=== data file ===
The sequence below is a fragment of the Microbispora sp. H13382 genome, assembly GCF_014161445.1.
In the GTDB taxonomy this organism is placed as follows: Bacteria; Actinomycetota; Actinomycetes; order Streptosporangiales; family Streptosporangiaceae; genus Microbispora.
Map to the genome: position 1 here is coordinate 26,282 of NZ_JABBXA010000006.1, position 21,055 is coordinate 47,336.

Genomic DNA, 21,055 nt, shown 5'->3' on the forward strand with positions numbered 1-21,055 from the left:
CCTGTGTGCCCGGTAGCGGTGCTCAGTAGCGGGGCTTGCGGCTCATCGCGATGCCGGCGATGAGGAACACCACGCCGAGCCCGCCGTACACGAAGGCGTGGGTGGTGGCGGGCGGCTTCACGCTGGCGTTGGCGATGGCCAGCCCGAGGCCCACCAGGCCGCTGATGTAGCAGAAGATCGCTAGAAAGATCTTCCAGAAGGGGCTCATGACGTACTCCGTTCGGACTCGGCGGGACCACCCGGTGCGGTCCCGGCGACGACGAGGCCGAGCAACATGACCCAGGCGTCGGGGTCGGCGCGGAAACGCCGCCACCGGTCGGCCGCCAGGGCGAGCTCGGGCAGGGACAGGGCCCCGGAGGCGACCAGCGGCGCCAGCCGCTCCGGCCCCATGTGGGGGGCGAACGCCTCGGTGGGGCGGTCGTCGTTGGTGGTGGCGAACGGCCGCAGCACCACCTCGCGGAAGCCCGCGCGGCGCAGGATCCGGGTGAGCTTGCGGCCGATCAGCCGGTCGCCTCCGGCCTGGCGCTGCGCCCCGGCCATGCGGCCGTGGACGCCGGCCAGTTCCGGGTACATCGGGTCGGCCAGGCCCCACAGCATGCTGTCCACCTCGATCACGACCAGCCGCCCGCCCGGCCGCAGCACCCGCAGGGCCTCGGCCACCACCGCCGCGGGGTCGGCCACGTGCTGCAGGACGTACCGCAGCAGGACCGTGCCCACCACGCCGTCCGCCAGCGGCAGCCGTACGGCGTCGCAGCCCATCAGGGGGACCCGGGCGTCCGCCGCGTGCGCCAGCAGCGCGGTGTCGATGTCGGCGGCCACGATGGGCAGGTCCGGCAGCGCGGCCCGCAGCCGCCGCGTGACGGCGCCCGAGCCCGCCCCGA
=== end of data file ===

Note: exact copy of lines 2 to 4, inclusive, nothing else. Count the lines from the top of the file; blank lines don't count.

In the GTDB taxonomy this organism is placed as follows: Bacteria; Actinomycetota; Actinomycetes; order Streptosporangiales; family Streptosporangiaceae; genus Microbispora.
Map to the genome: position 1 here is coordinate 26,282 of NZ_JABBXA010000006.1, position 21,055 is coordinate 47,336.

Genomic DNA, 21,055 nt, shown 5'->3' on the forward strand with positions numbered 1-21,055 from the left: